Radiologists must take a data-driven approach to discuss gadolinium, mitigate liability risk

Radiologists are facing mounting legal exposure from patients reporting adverse effects from gadolinium-based contrast agents (GBCAs). One expert argued that the industry must step up and take a data-driven approach to paint an accurate picture of contrasts and mitigate their liability risk.

H. Benjamin Harvey, MD, a neuroradiologist at Massachusetts General Hospital in Boston and assistant professor of radiology at Harvard Medical School, said his institution is encountering many cases of gadolinium deposition disease (GDD) each month, making it difficult to ignore.

“Let me be clear from the beginning: Do I think that gadolinium deposition disease is real? Personally, by current data, absolutely not,” Harvey, also a licensed attorney in Massachusetts, said during a Dec. 3 session at the Radiological Society of North America (RSNA) annual meeting. But when discussing litigation and risk-management issues, he believes "we’re not talking about the science completely.”

So what exactly is this disease? It’s been described based on a correlation between a wide variety of vague symptoms and a patient’s exposure to GBCAs during MRI, Nicolas Argy, MD, wrote in an editorial in Radiology Business Journal earlier this year. Those with GDD claim it’s been caused by contrast deposition in tissues within the brain, skin, bone and kidneys. There are five diagnostic criteria for GDD, many of which are subjective and difficult to disprove, Harvey noted.

On this thought, Harvey—who cited no relevant disclosures during his session—said he’s being “battered across the community” for saying it’s “time to take our head out of the sand on this one.”

What does current data show?

GBCAs are considered to have sound safety and benefit-to-risk profiles; the only known disease cases have been tied to nephrogenic systemic fibrosis in patients with impaired renal function. Since that discovery, institutions have tackled the problem through focused screenings and via Food and Drug Administration-mandated black box warnings.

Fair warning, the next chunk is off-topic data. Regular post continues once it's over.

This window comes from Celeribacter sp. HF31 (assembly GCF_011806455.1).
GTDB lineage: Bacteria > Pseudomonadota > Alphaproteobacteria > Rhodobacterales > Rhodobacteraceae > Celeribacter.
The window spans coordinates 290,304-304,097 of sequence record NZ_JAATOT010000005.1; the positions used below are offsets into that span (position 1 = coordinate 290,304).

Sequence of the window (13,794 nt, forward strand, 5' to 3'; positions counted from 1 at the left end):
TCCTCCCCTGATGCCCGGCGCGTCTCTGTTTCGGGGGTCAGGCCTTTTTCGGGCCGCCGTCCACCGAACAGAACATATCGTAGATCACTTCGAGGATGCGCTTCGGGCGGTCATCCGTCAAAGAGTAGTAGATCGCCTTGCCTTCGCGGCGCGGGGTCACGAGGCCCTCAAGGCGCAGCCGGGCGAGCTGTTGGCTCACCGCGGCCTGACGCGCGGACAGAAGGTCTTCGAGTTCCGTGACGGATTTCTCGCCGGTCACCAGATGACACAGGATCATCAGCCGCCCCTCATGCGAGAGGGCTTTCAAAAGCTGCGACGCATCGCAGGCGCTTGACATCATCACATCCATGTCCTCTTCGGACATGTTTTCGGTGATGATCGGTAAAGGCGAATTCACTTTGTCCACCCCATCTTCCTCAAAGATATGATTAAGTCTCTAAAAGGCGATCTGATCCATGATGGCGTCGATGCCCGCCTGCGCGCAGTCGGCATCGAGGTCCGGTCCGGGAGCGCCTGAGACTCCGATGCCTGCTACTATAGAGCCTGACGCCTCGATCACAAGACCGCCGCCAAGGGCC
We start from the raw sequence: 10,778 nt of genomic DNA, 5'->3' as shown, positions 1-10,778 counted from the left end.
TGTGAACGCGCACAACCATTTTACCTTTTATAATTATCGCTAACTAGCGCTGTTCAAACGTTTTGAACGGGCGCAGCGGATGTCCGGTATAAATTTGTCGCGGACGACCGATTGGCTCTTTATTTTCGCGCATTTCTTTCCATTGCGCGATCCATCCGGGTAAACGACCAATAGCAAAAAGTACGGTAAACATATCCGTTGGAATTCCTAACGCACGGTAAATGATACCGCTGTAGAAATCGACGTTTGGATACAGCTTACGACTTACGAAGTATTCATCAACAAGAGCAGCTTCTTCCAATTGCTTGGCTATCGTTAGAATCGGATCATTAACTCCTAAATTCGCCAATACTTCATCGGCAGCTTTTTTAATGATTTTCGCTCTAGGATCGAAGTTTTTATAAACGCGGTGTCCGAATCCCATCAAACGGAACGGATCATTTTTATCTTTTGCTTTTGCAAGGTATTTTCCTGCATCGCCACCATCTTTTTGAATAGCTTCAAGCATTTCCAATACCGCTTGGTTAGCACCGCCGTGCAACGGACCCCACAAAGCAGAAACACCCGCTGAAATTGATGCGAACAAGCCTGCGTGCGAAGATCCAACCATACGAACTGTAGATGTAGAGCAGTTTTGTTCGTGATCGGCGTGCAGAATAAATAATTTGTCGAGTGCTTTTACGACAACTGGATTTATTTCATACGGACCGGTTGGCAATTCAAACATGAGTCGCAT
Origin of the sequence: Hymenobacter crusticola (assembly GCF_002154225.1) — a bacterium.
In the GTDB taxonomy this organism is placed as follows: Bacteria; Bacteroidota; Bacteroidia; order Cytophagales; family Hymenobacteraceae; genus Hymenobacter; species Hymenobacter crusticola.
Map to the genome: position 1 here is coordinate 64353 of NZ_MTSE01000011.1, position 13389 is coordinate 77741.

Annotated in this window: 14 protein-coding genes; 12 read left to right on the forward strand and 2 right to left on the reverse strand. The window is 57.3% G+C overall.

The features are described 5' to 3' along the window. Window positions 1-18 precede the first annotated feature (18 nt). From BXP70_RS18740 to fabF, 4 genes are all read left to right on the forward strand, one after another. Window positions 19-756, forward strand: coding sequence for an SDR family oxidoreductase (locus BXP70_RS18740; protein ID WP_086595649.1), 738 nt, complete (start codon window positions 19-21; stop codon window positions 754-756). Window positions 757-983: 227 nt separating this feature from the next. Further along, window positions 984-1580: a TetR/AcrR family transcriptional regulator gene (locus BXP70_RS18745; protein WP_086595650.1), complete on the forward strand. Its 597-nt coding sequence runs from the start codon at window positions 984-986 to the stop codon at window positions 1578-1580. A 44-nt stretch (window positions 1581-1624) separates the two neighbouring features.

Beyond that, there are “no pathologic-proven consequences to date on gadolinium retention,” Harvey stated in his talk. What’s more, he said, is that the FDA, American College of Radiology (ACR) and American Society of Neuroradiology have echoed this lack of clinical correlation. They have not, however, taken conclusive and official stances on the matter, he noted, with some of these groups, including the ACR, calling for more research on gadolinium.

What doesn’t make sense, Harvey argued, is why European regulators have suspended the use of all Class I GBCAs, or linear agents, which are associated with increased gadolinium retention, without data suggesting pathologic consequences.

So while the majority of data suggests GBCAs are safe, sometimes it only takes one case to flip everything, Harvey said.

The curious case of Roundup

Harvey said the GDD debate is beginning to feel “uncomfortably similar” to lawsuits tying chemical exposure from Roundup herbicide to non-Hodgkin lymphoma.

That litigation had been going on for a long time, but there wasn’t enough data to bring in witnesses to testify until a single meta-analysis without case control studies boosted the correlation between Roundup exposure and lymphoma from 2% to 2.7%, Harvey said.

In July, the number of cases filed against Bayer, which acquired Roundup after its purchase of Monsanto in 2018, sat at around 18,000. According to Harvey and reporting from Reuters, that number is expected to jump to more than 43,000.

Drawing from his experience as an attorney, Harvey noted that the jury and tort system is not purely focused on science, and it only took one meta-analysis to change everything.

“I’m not saying that we’re (radiology) going to get hit. What I’m saying is there’s enough of a threat here, and the magnitude of that threat is big enough, that we should at least be prepared,” he told attendees.

What can radiologists do?

In order to mitigate potential risks related gadolinium deposition disease, Harvey recommends using gadoteridol (Prohance) unless there are clinically clear reasons to choose an alternative. Gadoteridol is associated with the least gadolinium retention, notably in the week following gadolinium-based contrast agent administration.

Argy offered the same recommendation, noting that gadoteridol has been shown to deposit less than half the gadolinium in the brain compared to other macrocyclic agents.

Harvey also called on radiologists to become more active in the decision-making process, instead of the pharmacists or technologists who often choose which GBCA to use. It would also help if industry groups took a stronger lead on discussing the topic, he said.

“This is a nice time for radiologists to become more active in the decision-making about how these (agents) are chosen,” he said. “My opinion is at this point, there’s too much industry thought; there’s too much marketing influence and there’s too many side deals that might be leading to one being chosen over another, not a data-driven approach.”

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